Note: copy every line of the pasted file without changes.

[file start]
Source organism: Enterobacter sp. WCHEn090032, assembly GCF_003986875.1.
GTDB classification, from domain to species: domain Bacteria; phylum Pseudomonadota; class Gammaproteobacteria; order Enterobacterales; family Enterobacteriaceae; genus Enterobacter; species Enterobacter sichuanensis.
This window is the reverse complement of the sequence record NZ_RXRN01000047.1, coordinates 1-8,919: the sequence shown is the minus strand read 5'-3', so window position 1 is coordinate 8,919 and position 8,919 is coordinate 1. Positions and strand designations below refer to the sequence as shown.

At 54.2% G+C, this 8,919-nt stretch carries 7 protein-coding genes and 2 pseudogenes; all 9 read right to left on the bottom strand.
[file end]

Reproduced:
Source organism: Enterobacter sp. WCHEn090032, assembly GCF_003986875.1.
GTDB classification, from domain to species: domain Bacteria; phylum Pseudomonadota; class Gammaproteobacteria; order Enterobacterales; family Enterobacteriaceae; genus Enterobacter; species Enterobacter sichuanensis.
This window is the reverse complement of the sequence record NZ_RXRN01000047.1, coordinates 1-8,919: the sequence shown is the minus strand read 5'-3', so window position 1 is coordinate 8,919 and position 8,919 is coordinate 1. Positions and strand designations below refer to the sequence as shown.

At 54.2% G+C, this 8,919-nt stretch carries 7 protein-coding genes and 2 pseudogenes; all 9 read right to left on the bottom strand.